This Is Why

This Is Why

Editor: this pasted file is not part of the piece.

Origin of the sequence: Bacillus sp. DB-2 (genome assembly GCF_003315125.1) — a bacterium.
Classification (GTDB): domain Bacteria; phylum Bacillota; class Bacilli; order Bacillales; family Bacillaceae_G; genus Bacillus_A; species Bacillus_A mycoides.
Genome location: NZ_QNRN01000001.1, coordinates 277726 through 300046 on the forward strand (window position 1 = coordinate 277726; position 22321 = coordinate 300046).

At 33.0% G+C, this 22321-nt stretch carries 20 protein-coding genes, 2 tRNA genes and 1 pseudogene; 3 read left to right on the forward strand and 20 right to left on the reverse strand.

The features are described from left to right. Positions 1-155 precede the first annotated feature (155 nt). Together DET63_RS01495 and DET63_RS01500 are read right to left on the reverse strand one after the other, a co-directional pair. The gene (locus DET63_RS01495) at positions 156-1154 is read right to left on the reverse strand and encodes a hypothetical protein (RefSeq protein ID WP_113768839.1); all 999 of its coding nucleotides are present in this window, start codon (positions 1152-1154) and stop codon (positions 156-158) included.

Few rock bands this side of Y2K have committed themselves to forward motion quite like Paramore. But in order to summon the aggression of their sixth full-length, the Tennessee outfit needed to look back—to draw on some of the same urgency that defined them early on, when they were teenaged upstarts slinging pop punk on the Warped Tour. “I think that's why this was a hard record to make,” Hayley Williams tells Apple Music of This Is Why. “Because how do you do that without putting the car in reverse completely?” In the neon wake of 2017’s After Laughter—an unabashed pop record—guitarist Taylor York says he found himself “really craving rock”. Add to that a combination of global pandemic, social unrest, apocalyptic weather and war, and you have what feels like a suitable backdrop (if not cause) for music with edges. “I think figuring out a smarter way to make something aggressive isn't just turning up the distortion,” York says. “That’s where there was a lot of tension, us trying to collectively figure out what that looks like and can all three of us really get behind it and feel represented. It was really difficult sometimes, but when we listened back at the end, we were like, ‘Sick.’” What that looks like is a set of spiky but highly listenable (and often danceable) post-punk that draws influence from early-2000s revivalists like Yeah Yeah Yeahs, Bloc Party, The Rapture, Franz Ferdinand and Hot Hot Heat. Throughout, Williams offers relatable glimpses of what it’s been like to live through the last few years, whether it’s feelings of anxiety (the title cut), outrage (“The News”) or atrophy (“C’est Comme Ça”). “I got to yell a lot on this record, and I was afraid of that, because I’ve been treating my voice so kindly and now I’m fucking smashing it to bits,” she says. “We finished the first day in the studio and listened back to the music and we were like, ‘Who is this?’ It simultaneously sounds like everything we've ever loved and nothing that we've ever done before ourselves. To me, that's always a great sign, because there's not many posts along the way that tell you where to go. You're just raw-dogging it. Into the abyss.”

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